Nonprofits leaders often desire to move their nonprofit organization’s legal domicile from one state to another. Leadership may decide to move and wish to take the organization with them. In cases where the work is dispersed around the country, the organization may become frustrated with burdensome regulation in the state where it is domiciled and decide shop for a more favorable legal home.
On September 28, 2017, the IRS Tax Exempt and Government Entities division released its FY 2018 work plan. Of interest to nonprofits and their advisors, the IRS is planning to make changes to Form 1023-EZ early in 2018. These changes are in response to the concerns of stakeholders regarding whether the 1023-EZ process requires too little information.
To be eligible for the CFC, national and international charities must provide services, benefits, assistance, or conduct program activities in 15 or more different states or one or more foreign countries over the immediately preceding 3 calendar years.
Nonprofits corporations are required to have a registered agent in their state of domicile and in each state where they are registered to do business. The purpose of a registered agent is to ensure that there is a place with a street address (as opposed to a P.O. Box) where an organization can be contacted or served with notice of a lawsuit or other legal action.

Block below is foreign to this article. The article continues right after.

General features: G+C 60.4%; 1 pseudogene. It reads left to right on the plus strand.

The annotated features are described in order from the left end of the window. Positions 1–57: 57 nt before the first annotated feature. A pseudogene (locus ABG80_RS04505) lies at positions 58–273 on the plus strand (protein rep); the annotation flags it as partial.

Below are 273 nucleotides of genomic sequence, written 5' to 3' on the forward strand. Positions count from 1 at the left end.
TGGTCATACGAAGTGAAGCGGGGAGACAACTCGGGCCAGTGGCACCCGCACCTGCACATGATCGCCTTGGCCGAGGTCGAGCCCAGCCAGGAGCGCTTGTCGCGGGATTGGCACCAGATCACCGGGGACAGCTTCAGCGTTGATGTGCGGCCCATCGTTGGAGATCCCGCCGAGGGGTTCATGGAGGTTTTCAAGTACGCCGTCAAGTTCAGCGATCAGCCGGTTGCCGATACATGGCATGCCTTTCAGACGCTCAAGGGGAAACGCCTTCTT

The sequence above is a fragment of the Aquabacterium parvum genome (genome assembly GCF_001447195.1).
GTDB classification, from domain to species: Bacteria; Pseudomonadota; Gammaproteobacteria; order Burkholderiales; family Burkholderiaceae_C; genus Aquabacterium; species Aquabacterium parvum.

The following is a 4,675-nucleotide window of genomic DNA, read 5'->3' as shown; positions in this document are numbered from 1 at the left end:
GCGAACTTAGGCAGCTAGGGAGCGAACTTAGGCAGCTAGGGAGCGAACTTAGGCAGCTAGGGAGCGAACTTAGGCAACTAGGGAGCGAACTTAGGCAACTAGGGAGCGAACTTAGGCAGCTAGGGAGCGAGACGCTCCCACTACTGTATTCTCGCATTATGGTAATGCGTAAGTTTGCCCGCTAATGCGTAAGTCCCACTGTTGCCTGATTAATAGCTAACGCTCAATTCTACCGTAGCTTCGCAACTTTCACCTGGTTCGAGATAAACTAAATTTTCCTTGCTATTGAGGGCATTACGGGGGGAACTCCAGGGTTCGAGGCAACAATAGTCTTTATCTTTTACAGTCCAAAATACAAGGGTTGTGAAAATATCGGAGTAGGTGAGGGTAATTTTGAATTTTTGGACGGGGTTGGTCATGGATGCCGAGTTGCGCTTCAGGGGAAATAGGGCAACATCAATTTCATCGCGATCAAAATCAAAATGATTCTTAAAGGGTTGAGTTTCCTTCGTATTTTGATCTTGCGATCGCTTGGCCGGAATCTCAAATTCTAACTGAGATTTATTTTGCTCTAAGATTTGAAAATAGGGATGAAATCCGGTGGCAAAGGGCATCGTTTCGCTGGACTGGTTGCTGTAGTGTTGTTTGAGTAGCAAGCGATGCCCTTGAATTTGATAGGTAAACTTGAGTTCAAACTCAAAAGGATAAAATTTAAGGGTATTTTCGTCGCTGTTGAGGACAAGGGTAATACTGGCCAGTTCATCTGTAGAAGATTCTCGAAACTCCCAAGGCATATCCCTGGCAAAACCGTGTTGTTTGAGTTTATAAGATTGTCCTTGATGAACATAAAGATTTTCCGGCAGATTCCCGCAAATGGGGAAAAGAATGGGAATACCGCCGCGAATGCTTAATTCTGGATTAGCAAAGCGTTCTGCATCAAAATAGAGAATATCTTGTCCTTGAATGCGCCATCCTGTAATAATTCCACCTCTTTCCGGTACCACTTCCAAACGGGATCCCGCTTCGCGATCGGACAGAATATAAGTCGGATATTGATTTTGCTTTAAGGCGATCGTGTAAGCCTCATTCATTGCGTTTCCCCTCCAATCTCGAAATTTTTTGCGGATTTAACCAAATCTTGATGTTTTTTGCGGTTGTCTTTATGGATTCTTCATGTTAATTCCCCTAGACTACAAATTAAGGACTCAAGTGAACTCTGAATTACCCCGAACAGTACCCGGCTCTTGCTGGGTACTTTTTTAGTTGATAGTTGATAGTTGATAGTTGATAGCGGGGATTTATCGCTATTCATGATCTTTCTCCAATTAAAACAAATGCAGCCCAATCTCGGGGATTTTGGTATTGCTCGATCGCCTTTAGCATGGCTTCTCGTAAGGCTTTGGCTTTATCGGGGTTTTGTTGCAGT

When affiliated nonprofits work closely together, it is often cost effective to have some shared staff. When structuring shared staffing arrangements, it is important to carefully consider and document how costs will be allocated between the organization. Common arrangements include employee leasing and employee loan arrangements.
Charitable organizations in Arizona may serve and auction alcohol at fundraising events provided that they obtain the necessary special event licenses. Additionally, civic organizations, religious organizations, and fraternal organizations in existence for more than five years with regular membership are eligible to apply for special event licenses.
Today, May 15th is an important tax date for nonprofits whose fiscal year ends June 30th or December 31st. If the organization’s fiscal year ends June 30th, today is the last day to file the federal tax form.
Gambling activities are a popular way to raise funds for your nonprofit organization. However, under Washington law gambling is illegal unless specifically authorized by statute.
The Johnson Amendment ensures that 501(c)(3) organizations remain above the political fray by withholding exempt status (or revoking it) from organizations that engage in any amount of political activity. Requiring 501(c)(3) organizations to abstain from involvement in political activity ensures that they are able to remain dedicated to their missions without the distraction and divisiveness that partisan politics creates.
In general, where a charity is holding a public fundraising event, a liquor license is required to sell or serve alcohol. Organizations that have obtained a Special Occasion license may sell spirits, beer, and wine by the individual serving or sell bottles of wine for on premises consumption.